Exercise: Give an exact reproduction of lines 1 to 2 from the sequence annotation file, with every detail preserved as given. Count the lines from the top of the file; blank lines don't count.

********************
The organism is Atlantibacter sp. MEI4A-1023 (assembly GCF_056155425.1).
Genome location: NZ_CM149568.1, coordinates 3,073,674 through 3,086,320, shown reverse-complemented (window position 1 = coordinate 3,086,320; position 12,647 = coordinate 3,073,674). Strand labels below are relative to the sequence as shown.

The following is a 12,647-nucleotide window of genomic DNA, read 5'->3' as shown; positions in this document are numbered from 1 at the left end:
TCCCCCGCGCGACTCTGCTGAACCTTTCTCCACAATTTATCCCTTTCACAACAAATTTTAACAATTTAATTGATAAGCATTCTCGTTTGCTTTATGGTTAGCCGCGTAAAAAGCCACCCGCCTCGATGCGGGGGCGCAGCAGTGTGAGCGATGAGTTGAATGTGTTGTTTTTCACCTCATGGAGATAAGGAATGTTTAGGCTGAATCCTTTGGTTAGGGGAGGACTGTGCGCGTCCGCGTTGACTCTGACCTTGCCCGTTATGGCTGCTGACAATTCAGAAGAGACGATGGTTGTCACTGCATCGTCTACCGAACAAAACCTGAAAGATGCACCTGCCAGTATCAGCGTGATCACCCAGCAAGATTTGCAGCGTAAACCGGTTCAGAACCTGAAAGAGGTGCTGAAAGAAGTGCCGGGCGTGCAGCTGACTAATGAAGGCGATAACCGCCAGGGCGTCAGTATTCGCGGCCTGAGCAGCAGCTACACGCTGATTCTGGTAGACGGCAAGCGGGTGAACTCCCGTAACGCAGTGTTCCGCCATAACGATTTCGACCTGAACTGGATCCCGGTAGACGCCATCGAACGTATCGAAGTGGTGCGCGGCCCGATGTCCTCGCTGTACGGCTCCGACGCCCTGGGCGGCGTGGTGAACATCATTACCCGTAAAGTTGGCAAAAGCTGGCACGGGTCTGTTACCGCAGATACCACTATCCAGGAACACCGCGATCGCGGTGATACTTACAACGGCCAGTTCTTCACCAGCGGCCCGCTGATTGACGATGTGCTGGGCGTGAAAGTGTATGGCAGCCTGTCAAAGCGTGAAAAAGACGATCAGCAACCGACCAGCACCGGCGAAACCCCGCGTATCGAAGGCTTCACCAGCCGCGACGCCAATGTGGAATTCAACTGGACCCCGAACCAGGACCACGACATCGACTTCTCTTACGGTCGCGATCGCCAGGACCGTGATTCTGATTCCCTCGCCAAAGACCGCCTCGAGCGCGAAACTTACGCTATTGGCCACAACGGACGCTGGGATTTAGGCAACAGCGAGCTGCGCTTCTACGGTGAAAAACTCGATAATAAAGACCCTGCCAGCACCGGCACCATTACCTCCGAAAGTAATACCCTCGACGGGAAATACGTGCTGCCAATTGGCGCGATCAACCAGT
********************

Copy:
The organism is Atlantibacter sp. MEI4A-1023 (assembly GCF_056155425.1).
Genome location: NZ_CM149568.1, coordinates 3,073,674 through 3,086,320, shown reverse-complemented (window position 1 = coordinate 3,086,320; position 12,647 = coordinate 3,073,674). Strand labels below are relative to the sequence as shown.